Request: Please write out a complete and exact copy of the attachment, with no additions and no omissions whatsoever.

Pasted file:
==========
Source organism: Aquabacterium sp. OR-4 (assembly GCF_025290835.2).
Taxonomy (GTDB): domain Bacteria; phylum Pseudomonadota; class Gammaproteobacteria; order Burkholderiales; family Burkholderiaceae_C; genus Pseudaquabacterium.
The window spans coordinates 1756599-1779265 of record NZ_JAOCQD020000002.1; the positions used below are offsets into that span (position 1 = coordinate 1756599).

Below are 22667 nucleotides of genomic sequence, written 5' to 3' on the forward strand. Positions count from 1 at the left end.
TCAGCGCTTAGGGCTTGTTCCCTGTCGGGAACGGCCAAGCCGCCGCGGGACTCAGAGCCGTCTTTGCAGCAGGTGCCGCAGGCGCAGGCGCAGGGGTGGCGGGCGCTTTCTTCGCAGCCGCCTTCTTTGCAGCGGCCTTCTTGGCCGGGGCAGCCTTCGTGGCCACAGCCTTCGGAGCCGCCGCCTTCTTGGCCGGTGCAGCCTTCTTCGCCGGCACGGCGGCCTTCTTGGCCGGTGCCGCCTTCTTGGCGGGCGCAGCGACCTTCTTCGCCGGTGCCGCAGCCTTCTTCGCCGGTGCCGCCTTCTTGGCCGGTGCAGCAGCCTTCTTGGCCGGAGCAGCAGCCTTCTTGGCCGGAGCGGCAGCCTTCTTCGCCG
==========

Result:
Source organism: Aquabacterium sp. OR-4 (assembly GCF_025290835.2).
Taxonomy (GTDB): domain Bacteria; phylum Pseudomonadota; class Gammaproteobacteria; order Burkholderiales; family Burkholderiaceae_C; genus Pseudaquabacterium.
The window spans coordinates 1756599-1779265 of record NZ_JAOCQD020000002.1; the positions used below are offsets into that span (position 1 = coordinate 1756599).

Below are 22667 nucleotides of genomic sequence, written 5' to 3' on the forward strand. Positions count from 1 at the left end.
TCAGCGCTTAGGGCTTGTTCCCTGTCGGGAACGGCCAAGCCGCCGCGGGACTCAGAGCCGTCTTTGCAGCAGGTGCCGCAGGCGCAGGCGCAGGGGTGGCGGGCGCTTTCTTCGCAGCCGCCTTCTTTGCAGCGGCCTTCTTGGCCGGGGCAGCCTTCGTGGCCACAGCCTTCGGAGCCGCCGCCTTCTTGGCCGGTGCAGCCTTCTTCGCCGGCACGGCGGCCTTCTTGGCCGGTGCCGCCTTCTTGGCGGGCGCAGCGACCTTCTTCGCCGGTGCCGCAGCCTTCTTCGCCGGTGCCGCCTTCTTGGCCGGTGCAGCAGCCTTCTTGGCCGGAGCAGCAGCCTTCTTGGCCGGAGCGGCAGCCTTCTTCGCCG